9. Swails, B., McKenzie, D. (2016. Feb, 3). "Uganda's Zika Forest, birthplace of the Zika virus."
  10. Szabo, Liz. (2016. Feb, 5). "Zika Q&A: What you need to know about sex, saliva, sperm banks."
  11. March of Dimes. (2016. Feb). "Zika virus and pregnancy."
  12. "Zika virus: Three Britons infected, say health officials." (2016. Jan, 23). BBC News.
  13. Dick, GWA, et. al. (1952). "Zika virus isolations and serological specificity." Trans R Soc Trop Med Hyg (1952) 46 (5): 509-520. doi: 10.1016/0035-9203(52)90042-4
  14. Centers for Disease Control and Prevention (2016). "Zika virus: prevention".
  15. Carless, W. (2016. Feb, 3). "On Brazil's Zika front lines, cases of microcephaly are actually dropping." USA Today.
  16. Centers for Disease Control and Prevention (2016). "Interim Guidelines for Pregnant Women During a Zika Virus Outbreak — United States, 2016."
  17. Phillips, s. (2016. Feb, 4). "Blood bank rejecting donors who visited Zika areas." Fox5 San Diego News.
  18. Withnall, A. (2016. Jan, 28). "How the Zika virus spread around the world." Independent.
  19. Musso, D., (2015). "Zika Virus Transmission from French Polynesia to Brazil." Emerg Infect Dis. 2015 Oct; 21(10): 1887. doi: 10.3201/eid2110.151125
  20. Fox, M. (2016. Feb, 2). "Dallas Reports First Case of Sexual Transmission of Zika Virus."
  21. Wilcox, E. (2010). "Lt Col Mark Duffy of USAF School of Aerospace Medicine Receives the 2010 James H. Nakano Citation for the Article ‘Zika Virus Outbreak on Yap Island, Federated States of Micronesia.’"
  22. Parry, L. (2016. Feb, 2)."'Game-changing' Zika virus is about as scary as it gets, warns expert." Daily Mail, UK.
  23. Seibel, M. (2016. Feb, 4). "French researcher says Zika link to Guillain-Barré Syndrome is ‘almost certain’."
  24. Photo by Miguel Discart.
  25. Photo by IAEA Imagebank.
  26. Image retrieved from Panam Post.
  27. Image retrieved from Public Health Watch.
  28. Roeder, A., (2016). "Zika virus in Brazil may be mutated strain." Harvard T.H. Chan School of Public Health.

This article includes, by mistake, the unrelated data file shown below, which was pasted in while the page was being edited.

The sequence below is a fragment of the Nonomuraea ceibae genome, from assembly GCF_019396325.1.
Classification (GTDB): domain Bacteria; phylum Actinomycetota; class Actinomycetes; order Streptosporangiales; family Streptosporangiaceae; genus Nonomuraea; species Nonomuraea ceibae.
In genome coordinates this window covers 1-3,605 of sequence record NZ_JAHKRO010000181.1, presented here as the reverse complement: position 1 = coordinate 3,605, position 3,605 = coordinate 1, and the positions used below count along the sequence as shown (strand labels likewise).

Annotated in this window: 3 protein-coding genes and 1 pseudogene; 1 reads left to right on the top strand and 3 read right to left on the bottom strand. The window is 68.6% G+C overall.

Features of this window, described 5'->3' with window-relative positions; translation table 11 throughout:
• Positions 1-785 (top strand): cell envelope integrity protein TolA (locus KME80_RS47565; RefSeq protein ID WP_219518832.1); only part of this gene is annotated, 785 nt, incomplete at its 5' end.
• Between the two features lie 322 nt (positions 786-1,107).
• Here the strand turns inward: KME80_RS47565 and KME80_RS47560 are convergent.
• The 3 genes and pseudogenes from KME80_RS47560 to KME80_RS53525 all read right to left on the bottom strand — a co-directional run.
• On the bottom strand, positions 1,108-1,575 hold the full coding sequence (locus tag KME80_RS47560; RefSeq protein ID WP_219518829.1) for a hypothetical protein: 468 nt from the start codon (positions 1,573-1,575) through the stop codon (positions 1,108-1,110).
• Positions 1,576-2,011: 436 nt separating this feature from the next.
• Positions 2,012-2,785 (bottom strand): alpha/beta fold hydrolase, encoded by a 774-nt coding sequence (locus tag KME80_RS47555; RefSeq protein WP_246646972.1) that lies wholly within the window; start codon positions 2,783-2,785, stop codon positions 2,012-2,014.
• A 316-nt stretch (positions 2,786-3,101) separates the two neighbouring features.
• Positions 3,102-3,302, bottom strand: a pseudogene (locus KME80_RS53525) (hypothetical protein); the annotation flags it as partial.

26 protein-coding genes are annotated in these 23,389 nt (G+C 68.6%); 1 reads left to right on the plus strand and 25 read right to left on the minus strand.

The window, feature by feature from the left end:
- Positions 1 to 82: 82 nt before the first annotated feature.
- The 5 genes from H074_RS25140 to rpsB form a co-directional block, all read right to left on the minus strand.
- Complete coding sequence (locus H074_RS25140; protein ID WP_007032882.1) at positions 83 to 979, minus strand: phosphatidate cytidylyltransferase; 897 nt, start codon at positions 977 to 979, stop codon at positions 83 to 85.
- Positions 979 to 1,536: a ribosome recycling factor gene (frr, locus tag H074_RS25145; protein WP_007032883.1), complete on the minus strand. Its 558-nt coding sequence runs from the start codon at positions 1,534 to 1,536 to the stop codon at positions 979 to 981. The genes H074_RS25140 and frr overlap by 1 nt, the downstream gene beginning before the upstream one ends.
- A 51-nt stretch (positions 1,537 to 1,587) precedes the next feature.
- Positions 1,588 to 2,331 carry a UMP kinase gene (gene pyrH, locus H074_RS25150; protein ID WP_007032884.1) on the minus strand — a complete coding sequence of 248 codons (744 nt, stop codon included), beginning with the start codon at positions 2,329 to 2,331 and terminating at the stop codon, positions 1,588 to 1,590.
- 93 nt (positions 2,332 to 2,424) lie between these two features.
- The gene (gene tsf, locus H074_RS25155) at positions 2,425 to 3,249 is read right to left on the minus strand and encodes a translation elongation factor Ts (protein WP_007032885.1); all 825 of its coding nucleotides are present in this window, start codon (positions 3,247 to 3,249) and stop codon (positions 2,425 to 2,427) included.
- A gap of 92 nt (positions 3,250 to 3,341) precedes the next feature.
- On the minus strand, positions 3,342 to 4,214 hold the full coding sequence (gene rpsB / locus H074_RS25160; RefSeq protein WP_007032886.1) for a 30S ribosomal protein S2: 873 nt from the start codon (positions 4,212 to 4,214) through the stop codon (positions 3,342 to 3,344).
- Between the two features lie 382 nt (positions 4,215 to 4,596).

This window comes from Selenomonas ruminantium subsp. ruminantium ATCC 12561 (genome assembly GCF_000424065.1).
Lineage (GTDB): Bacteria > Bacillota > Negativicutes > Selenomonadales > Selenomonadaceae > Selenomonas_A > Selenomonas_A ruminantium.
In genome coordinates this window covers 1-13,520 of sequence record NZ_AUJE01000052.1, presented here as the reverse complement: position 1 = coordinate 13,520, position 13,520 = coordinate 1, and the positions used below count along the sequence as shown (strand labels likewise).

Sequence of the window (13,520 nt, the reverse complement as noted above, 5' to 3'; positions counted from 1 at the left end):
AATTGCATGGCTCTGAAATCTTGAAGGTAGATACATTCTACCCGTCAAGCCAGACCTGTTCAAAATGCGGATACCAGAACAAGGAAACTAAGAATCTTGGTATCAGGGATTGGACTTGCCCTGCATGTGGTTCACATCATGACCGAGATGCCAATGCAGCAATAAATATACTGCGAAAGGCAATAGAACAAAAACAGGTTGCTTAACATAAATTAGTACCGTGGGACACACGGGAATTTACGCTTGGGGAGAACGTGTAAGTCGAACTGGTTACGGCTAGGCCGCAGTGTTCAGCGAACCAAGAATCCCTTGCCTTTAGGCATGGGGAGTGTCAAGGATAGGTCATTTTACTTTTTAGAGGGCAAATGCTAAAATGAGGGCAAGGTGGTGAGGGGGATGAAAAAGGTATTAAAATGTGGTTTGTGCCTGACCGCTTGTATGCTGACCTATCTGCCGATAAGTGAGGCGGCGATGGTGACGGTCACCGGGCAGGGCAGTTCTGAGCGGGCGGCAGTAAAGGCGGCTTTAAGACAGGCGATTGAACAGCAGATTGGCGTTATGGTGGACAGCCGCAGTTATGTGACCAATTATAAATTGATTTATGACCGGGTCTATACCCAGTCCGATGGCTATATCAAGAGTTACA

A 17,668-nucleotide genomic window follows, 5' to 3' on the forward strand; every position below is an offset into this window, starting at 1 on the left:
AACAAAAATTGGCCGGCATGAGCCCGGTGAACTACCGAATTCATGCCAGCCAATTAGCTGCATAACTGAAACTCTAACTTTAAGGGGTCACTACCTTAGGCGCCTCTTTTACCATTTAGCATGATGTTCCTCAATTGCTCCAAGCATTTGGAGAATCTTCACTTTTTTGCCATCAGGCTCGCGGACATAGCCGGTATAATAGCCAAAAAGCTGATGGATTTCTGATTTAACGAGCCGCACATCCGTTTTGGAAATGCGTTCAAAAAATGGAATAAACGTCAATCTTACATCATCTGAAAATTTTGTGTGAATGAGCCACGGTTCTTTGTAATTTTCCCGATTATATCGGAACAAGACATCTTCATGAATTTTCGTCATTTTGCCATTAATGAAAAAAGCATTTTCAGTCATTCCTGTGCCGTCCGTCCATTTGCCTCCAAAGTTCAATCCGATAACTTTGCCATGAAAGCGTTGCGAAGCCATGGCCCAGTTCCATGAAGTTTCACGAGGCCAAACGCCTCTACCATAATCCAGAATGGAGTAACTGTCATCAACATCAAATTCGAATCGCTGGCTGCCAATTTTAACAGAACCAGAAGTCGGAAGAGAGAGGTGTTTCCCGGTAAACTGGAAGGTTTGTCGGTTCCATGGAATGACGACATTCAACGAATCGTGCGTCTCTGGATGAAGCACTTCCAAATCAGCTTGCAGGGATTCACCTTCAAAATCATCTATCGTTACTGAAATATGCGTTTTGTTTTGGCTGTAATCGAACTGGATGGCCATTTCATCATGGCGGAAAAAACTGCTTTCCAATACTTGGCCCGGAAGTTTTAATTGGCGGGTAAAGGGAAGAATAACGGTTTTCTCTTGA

29. Wapps, J. (2016. Feb, 5). "WHO: Local Zika cases in 33 nations as GBS numbers climb." University of Minnesota Center for Infectious Disease Research and Policy.
  30. "Zika virus outbreak (2015–present)." Wikipedia.
  31. Mackenzie, J. (2016. Feb, 4). "Zika, dengue, yellow fever: what are flaviviruses?" The Conversation.
  32. "Yellow Fever." (2014. March). World Health Organization.
  33. "Dengue and severe dengue." (2015. May). World Health Organization.
  34. "Dengue is fastest-spreading tropical disease, WHO says." (2013) Fox News Health.
  35. World Economic Forum (2015. Jan, 4). "How close are we to beating dengue?"
  36. Centers for Disease Control and Prevention (2016). "Zika virus: Guillain-Barré syndrome Q & A."
  37. World Health Organization. (2016. Mar 7). " Guillain-Barré syndrome – France - French Polynesia."
  38. European Centre for Disease Prevention and Control. (2015. Dec 10). "Zika virus epidemic in the Americas: potential association with microcephaly and Guillain-Barré syndrome."
  39. "Guillain-Barré syndrome." Mayo Clinic (2016)
  40. Sifferlin, A. (2016. Feb 8). "Here’s the Other Zika Problem Experts Are Worried About." Time.
  41. World Health Organization. (2016. Feb 1). "WHO statement on the first meeting of the International Health Regulations (2005) (IHR 2005) Emergency Committee on Zika virus and observed increase in neurological disorders and neonatal malformations."
  42. https://www.whitehouse.gov/the-press-office/2016/02/08/fact-sheet-preparing-and-responding-zika-virus-home-and-abroad